In the restaurant Friday night, my arms were shaking while I talked. If I stopped them, I couldn’t get sound out at all. My friends don’t care, but I do. I came here, in part, to escape pressure, I was feeling shortly after the onset of FND, to get better. Two friends shamed me for believing my diagnosis, claiming it was within my power to get my shit together and stop feeling like a victim. They walked out of my life. Steve, my beloved ex, was initially doubtful. 

Here, everyone who knows me, or about me, has only known me was non-verbal and prone to seizures. But I’ve been pretty seizure free of late. Everyone accepts me.

I’m very excited about Tuesday and Wednesday. Tuesday morning, I see Dr. Shoja, and I have a lot to talk about, and then HH and I got to Nanaimo to shop, and then to pick up Dwight when he finishes work. He’ll come back here, with me, and we’ll pick up pizzas on the way home to eat. He’ll go home on Wednesday, so we’ll have one day together. I’m showing him where my will is and other things he should know.


Sunday was slow. There was still no atmospheric river. It didn’t rain all day on Sunday; we’d expected a total deluge. I Zoomed at 10:00 with my BC stuttering group. They are a great bunch and I really enjoy our monthly session together. The remainder of the day involved reading, snacking (it was Sunday, after all, my day) and walking with Her Highness.

It was a lovely quiet day and evening by the fire, and with my precious pets. 


When I woke up this morning at 5:30, it was 11° outside and so I was in no hurry to light the fire. It felt cozy warm in the house. Once the fire was lit, I went back to bed for some more ZZZZs. Today will be full of nothing to do, but Steve is in for a big day today. He’s been called to a meeting at 10:00 am, and he’s concerned about its purpose. He fears a transfer, being laid off or that his boss whom he likes a lot, is going. 

Saturday, January 27, 2024

Finding Elizabeth

A wish that has been part of my soul for56 years, was granted last night.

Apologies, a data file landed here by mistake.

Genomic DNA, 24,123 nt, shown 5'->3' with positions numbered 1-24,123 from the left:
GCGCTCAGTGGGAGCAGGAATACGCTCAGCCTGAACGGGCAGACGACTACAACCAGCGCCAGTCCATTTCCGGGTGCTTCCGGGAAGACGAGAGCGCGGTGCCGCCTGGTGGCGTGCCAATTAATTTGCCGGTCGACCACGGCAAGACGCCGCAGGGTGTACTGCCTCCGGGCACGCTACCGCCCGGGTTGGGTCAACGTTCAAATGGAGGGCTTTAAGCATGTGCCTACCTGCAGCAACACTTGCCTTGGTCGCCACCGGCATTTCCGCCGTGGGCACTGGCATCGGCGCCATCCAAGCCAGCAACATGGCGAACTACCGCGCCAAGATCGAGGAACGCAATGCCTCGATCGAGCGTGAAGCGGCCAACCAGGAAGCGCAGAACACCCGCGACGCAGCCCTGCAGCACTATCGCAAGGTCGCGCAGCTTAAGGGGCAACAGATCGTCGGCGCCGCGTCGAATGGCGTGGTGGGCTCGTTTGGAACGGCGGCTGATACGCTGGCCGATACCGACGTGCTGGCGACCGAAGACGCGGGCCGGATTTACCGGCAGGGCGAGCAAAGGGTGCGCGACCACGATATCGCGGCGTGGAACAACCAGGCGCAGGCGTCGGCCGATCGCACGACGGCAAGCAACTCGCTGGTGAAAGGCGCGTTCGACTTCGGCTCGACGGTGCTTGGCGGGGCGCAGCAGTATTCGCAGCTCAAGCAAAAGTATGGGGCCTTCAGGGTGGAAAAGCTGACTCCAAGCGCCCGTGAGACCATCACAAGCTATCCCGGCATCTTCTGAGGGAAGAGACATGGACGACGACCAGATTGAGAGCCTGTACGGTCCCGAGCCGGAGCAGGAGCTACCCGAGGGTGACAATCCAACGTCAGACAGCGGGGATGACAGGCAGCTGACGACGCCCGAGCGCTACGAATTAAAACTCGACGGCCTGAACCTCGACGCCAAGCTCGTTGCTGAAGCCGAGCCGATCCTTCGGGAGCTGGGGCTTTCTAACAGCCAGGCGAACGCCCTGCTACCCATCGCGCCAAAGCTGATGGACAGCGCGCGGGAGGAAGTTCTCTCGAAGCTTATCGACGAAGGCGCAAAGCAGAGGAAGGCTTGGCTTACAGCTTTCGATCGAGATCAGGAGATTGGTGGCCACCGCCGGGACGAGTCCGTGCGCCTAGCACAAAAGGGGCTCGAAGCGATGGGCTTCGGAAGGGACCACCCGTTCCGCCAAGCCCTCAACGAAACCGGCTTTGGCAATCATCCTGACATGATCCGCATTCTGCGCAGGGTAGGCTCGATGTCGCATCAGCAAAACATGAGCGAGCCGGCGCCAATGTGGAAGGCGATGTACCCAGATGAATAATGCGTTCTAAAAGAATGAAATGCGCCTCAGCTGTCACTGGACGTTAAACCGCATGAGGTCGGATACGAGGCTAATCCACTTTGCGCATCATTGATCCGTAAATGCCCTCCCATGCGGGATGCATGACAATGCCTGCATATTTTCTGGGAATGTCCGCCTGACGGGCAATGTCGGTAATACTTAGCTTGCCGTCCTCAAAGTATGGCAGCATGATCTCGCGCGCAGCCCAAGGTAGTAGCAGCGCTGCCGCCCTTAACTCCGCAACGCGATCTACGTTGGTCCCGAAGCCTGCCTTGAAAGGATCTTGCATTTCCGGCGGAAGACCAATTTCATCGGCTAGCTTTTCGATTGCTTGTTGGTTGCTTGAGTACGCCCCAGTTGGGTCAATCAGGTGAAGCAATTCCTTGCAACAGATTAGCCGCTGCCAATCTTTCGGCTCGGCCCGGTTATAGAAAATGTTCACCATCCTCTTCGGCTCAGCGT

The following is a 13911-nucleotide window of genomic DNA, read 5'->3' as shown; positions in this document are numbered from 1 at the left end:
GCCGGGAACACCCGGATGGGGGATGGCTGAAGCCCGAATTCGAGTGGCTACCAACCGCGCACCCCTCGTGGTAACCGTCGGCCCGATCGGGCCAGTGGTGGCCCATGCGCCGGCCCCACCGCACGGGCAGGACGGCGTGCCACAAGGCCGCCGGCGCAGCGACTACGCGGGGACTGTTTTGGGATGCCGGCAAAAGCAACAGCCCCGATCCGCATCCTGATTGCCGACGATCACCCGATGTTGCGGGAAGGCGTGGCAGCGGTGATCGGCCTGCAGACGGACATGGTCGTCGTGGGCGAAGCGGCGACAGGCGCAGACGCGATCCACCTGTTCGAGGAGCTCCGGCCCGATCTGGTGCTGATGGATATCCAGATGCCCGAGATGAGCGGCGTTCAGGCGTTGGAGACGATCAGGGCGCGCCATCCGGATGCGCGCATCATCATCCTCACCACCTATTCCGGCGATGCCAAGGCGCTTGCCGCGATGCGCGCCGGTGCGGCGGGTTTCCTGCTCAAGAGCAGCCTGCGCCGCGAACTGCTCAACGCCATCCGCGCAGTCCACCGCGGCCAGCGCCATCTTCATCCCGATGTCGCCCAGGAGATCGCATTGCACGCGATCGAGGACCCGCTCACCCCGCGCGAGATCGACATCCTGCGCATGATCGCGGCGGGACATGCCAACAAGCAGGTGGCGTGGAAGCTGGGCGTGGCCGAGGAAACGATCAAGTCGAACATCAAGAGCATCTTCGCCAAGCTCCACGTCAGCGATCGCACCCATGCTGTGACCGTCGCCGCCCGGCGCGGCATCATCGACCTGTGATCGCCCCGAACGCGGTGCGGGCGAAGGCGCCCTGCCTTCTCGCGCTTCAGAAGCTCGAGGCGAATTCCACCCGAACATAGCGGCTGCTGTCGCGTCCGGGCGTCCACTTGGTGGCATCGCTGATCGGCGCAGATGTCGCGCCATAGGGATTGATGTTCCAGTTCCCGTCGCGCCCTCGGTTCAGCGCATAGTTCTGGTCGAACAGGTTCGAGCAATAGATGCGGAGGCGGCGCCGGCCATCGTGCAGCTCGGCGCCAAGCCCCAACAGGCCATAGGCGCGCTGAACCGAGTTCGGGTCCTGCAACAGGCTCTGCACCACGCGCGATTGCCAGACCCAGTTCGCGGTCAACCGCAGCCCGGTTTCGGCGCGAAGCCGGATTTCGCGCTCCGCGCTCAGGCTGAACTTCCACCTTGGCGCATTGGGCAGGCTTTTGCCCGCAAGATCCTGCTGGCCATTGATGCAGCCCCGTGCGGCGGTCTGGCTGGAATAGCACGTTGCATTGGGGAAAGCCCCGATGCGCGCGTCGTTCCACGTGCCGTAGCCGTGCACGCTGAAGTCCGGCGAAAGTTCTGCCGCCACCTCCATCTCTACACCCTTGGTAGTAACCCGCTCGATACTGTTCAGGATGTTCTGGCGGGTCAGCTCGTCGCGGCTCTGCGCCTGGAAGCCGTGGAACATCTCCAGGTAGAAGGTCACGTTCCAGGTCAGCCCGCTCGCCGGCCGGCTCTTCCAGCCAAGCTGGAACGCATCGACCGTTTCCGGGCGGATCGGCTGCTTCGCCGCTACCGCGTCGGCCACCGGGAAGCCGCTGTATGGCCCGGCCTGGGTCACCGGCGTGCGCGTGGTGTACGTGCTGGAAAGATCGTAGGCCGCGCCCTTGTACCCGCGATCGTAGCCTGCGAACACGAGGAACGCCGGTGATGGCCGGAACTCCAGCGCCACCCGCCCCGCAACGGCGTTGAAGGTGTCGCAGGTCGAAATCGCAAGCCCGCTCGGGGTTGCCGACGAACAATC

When I was 19 years old, as I’ve written about here before, I accompanied a young woman just a year younger than me, to Wales where she took possession of a very impressive manor home left to her by her recently deceased uncle. It was one of the most amazing experiences of my life. But once I left, I never saw or heard from Liz again.

A week ago, I posted an ad on the I Grew Up in West Vancouver Facebook page, seeking anyone who knew her. The post was my latest attempt to find her. All my life I wondered how her story continued. I’d written to her in Wales (no answer, but I had the wrong address), I’d sought out her friends in high school, I tried everything I could think of to find her, but I couldn’t find Liz.

Then last night around dinner time, I got an email from my friend Susan saying she thought that she had found Liz’s email address, and she sent it to me. I immediately wrote to the address to see if it was, in fact, Liz at the other end. At 9:00, she replied. I can’t possibly put into words how I felt. I was elated. For 56 years I’d wondered, hoped and searched. Finally, there she was, and now we’re writing back and forth.

All my life’s biggest enigmas are solved. I found my birth mother, who my birth father was and two half-siblings, and lately I discovered the truth of me—the abuse. And now, Liz is back in my life. This is going to be a very good year!